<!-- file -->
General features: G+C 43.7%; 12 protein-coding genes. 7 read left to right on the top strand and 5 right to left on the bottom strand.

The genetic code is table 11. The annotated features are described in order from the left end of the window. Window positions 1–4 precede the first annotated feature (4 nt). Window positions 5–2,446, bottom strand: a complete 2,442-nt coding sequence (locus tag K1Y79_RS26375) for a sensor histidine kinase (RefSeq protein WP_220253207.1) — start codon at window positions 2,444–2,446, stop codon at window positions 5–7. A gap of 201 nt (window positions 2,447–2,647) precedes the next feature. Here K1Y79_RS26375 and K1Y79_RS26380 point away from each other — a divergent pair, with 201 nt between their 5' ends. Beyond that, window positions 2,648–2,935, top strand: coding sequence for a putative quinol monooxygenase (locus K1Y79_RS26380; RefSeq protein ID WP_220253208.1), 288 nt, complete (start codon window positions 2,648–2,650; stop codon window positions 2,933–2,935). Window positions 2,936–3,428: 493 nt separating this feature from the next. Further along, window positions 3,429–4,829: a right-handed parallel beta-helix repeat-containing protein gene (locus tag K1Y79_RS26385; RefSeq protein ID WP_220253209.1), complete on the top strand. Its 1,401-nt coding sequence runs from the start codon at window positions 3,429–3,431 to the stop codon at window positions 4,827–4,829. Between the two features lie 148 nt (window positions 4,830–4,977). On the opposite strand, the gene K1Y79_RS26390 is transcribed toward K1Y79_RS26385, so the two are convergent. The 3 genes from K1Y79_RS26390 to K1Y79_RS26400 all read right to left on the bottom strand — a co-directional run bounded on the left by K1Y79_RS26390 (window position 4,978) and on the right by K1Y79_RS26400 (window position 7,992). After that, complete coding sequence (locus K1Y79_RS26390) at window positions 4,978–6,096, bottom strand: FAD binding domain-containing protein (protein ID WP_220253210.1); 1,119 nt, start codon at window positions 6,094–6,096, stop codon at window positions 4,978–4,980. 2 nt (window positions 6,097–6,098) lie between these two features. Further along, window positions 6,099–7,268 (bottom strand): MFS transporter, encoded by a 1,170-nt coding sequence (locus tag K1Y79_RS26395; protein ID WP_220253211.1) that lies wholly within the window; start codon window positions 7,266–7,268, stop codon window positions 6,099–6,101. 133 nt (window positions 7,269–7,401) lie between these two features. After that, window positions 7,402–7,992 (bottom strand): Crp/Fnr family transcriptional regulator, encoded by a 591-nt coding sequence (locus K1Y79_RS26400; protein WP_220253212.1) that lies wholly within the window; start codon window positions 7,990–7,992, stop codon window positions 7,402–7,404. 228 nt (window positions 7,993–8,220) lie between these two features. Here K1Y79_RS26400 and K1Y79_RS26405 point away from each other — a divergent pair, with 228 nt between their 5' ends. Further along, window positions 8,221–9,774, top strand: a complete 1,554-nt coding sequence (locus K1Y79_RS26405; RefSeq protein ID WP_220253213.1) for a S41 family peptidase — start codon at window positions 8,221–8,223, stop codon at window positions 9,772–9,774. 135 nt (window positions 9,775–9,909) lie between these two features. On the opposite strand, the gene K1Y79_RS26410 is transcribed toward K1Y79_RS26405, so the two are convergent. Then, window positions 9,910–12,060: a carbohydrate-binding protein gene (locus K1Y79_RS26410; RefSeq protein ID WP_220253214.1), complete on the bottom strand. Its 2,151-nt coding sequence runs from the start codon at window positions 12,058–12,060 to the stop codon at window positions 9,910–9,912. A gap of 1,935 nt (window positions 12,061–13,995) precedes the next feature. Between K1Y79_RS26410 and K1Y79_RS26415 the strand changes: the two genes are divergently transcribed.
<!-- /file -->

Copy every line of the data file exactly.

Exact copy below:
General features: G+C 43.7%; 12 protein-coding genes. 7 read left to right on the top strand and 5 right to left on the bottom strand.

The genetic code is table 11. The annotated features are described in order from the left end of the window. Window positions 1–4 precede the first annotated feature (4 nt). Window positions 5–2,446, bottom strand: a complete 2,442-nt coding sequence (locus tag K1Y79_RS26375) for a sensor histidine kinase (RefSeq protein WP_220253207.1) — start codon at window positions 2,444–2,446, stop codon at window positions 5–7. A gap of 201 nt (window positions 2,447–2,647) precedes the next feature. Here K1Y79_RS26375 and K1Y79_RS26380 point away from each other — a divergent pair, with 201 nt between their 5' ends. Beyond that, window positions 2,648–2,935, top strand: coding sequence for a putative quinol monooxygenase (locus K1Y79_RS26380; RefSeq protein ID WP_220253208.1), 288 nt, complete (start codon window positions 2,648–2,650; stop codon window positions 2,933–2,935). Window positions 2,936–3,428: 493 nt separating this feature from the next. Further along, window positions 3,429–4,829: a right-handed parallel beta-helix repeat-containing protein gene (locus tag K1Y79_RS26385; RefSeq protein ID WP_220253209.1), complete on the top strand. Its 1,401-nt coding sequence runs from the start codon at window positions 3,429–3,431 to the stop codon at window positions 4,827–4,829. Between the two features lie 148 nt (window positions 4,830–4,977). On the opposite strand, the gene K1Y79_RS26390 is transcribed toward K1Y79_RS26385, so the two are convergent. The 3 genes from K1Y79_RS26390 to K1Y79_RS26400 all read right to left on the bottom strand — a co-directional run bounded on the left by K1Y79_RS26390 (window position 4,978) and on the right by K1Y79_RS26400 (window position 7,992). After that, complete coding sequence (locus K1Y79_RS26390) at window positions 4,978–6,096, bottom strand: FAD binding domain-containing protein (protein ID WP_220253210.1); 1,119 nt, start codon at window positions 6,094–6,096, stop codon at window positions 4,978–4,980. 2 nt (window positions 6,097–6,098) lie between these two features. Further along, window positions 6,099–7,268 (bottom strand): MFS transporter, encoded by a 1,170-nt coding sequence (locus tag K1Y79_RS26395; protein ID WP_220253211.1) that lies wholly within the window; start codon window positions 7,266–7,268, stop codon window positions 6,099–6,101. 133 nt (window positions 7,269–7,401) lie between these two features. After that, window positions 7,402–7,992 (bottom strand): Crp/Fnr family transcriptional regulator, encoded by a 591-nt coding sequence (locus K1Y79_RS26400; protein WP_220253212.1) that lies wholly within the window; start codon window positions 7,990–7,992, stop codon window positions 7,402–7,404. 228 nt (window positions 7,993–8,220) lie between these two features. Here K1Y79_RS26400 and K1Y79_RS26405 point away from each other — a divergent pair, with 228 nt between their 5' ends. Further along, window positions 8,221–9,774, top strand: a complete 1,554-nt coding sequence (locus K1Y79_RS26405; RefSeq protein ID WP_220253213.1) for a S41 family peptidase — start codon at window positions 8,221–8,223, stop codon at window positions 9,772–9,774. 135 nt (window positions 9,775–9,909) lie between these two features. On the opposite strand, the gene K1Y79_RS26410 is transcribed toward K1Y79_RS26405, so the two are convergent. Then, window positions 9,910–12,060: a carbohydrate-binding protein gene (locus K1Y79_RS26410; RefSeq protein ID WP_220253214.1), complete on the bottom strand. Its 2,151-nt coding sequence runs from the start codon at window positions 12,058–12,060 to the stop codon at window positions 9,910–9,912. A gap of 1,935 nt (window positions 12,061–13,995) precedes the next feature. Between K1Y79_RS26410 and K1Y79_RS26415 the strand changes: the two genes are divergently transcribed.